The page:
Their headline story on the on-line edition proclaims: Early cannabis abuse ‘does lead to heroin addiction’. Now a headline like that is crying out for some investigation.
Taking cannabis as a teenager really does pave the way to heroin addiction in later life, say scientists.
Researchers have found that cannabis acts as a ‘gateway’ drug, because exposure during adolescence primes the system to crave the chemical stimulation of hard drugs.
Now this is quite politically important right now. The UK has seen some slight softening in its stance towards cannabis with howls of protest being heard from papers like the Mail. A finding like this would indeed be important in the ongoing political discussions. Results like this, have been jumped on to back-up calls for tighter restrictions.
So, can we check out this story? Well, we are given comments from a Dr Yasmin Hurd of the Mount Sinai School of Medicine, New York and told that:
The study, published online today in the journal Neuropsychopharmacology, looked at the behaviour of young rats exposed to cannabis. These rats took in much larger doses of opium when trained to self administer than other rodents.
So, quickly online to the journal Neuropsychopharmacology, and we can see abstracts and articles of papers published in July. We can also search PubMed, which lists loads of published medical papers, to see what Dr Hurd has been up to. And I draw a blank. Neuropsychopharmacology has lots of interesting papers, some about addiction, some using rats, but none by Dr Hurd and none that could even remotely support this headline. Dr Hurd has published lots of interesting things – it looks like she has interests in the genetic basis of addiction. But again, nothing to support this article.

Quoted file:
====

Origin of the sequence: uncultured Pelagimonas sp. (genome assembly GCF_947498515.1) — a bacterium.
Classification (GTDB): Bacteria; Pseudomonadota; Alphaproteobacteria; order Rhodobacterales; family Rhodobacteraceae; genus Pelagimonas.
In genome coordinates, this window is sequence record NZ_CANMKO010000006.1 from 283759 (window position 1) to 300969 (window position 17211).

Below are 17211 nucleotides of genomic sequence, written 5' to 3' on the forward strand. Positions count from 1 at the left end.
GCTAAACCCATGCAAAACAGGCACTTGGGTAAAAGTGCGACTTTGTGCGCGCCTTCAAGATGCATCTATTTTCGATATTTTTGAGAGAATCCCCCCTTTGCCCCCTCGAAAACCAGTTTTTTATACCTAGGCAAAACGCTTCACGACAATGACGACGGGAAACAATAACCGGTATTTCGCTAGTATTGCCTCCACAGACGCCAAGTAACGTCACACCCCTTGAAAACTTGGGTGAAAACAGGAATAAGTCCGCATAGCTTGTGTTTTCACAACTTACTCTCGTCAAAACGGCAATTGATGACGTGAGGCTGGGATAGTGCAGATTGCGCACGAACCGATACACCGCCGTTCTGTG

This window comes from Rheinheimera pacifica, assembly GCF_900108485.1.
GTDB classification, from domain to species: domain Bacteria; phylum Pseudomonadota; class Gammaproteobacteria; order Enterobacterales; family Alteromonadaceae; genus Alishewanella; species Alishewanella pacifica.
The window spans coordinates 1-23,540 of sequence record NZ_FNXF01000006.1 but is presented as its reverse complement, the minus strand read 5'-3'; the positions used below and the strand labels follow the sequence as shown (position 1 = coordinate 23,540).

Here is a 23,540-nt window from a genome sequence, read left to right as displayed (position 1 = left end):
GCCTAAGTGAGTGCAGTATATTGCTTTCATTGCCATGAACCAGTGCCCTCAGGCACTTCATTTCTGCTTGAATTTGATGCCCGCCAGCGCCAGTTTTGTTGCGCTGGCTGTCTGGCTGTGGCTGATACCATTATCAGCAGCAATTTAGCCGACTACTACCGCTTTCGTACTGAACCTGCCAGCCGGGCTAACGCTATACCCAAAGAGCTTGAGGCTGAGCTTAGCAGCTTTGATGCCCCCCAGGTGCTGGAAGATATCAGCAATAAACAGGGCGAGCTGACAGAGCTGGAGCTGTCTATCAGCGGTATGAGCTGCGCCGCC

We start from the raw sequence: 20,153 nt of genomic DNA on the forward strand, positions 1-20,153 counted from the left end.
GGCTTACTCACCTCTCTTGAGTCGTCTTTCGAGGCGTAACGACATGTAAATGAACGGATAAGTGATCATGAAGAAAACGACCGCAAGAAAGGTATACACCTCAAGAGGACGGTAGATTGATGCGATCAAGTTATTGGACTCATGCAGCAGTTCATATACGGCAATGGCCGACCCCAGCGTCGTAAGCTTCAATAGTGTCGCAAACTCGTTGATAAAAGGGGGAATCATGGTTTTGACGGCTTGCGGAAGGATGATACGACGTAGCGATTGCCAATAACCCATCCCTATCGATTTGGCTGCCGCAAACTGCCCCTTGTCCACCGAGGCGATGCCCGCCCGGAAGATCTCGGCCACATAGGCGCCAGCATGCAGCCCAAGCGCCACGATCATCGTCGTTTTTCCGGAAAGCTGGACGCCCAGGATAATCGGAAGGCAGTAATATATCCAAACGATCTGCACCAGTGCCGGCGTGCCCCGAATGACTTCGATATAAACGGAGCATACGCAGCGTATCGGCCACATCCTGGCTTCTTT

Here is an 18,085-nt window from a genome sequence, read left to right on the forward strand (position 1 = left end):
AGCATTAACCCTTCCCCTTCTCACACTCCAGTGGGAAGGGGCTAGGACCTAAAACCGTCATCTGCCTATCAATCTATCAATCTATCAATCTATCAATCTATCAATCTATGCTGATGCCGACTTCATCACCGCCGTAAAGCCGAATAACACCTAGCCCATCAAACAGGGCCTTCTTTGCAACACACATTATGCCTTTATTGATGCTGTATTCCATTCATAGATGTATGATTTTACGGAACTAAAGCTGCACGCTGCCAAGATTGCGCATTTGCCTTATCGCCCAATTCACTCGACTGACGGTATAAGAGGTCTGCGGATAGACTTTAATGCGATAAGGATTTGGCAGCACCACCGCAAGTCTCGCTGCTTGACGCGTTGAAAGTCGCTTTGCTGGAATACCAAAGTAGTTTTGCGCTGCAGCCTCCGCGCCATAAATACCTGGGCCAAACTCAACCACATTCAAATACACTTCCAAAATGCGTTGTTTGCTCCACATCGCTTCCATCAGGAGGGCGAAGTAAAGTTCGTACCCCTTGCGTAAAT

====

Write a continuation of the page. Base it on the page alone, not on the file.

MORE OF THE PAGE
So, I do not know if this article has any grounding? I do not know if any research really supports this headline. The facts in the newspaper article do not check out and I have no way of seeing how the journalist arrived at their conclusions. This is important because it is a long jump from some experiments on rats to pot smoking teenagers becoming heroin addicts.
What would have really helped is if the Mail had published it references, we could then look at the papers ourselves to see what is going on. In the olden days, before Google, before the web, it was very hard for your average Mail reader to access academic journals. Now it is very easy to get hold of the abstracts for almost anything. My feeling is that if papers were to publish URLs, (tinyurl.com is a great tool for this), then this would help to involve people in scientific debate and evaluate findings themselves. It may even encourage researchers to make sure their abstracts read well. Quackery breeds from misinformation, unconfirmed facts and downright lies. Better science reporting will help the ‘war on quacks’.
However, two things do not give me hope. Firstly, as I pointed out in my last posting, the journalists themselves rarely have a scientific training and cannot or will not evaluate claims themselves. And secondly, and more insidiously, sometimes it would appear that the papers’ agendas often go against better scientific reporting. If you want to bash the government for being soft on drugs, why let the facts get in the way of a good story?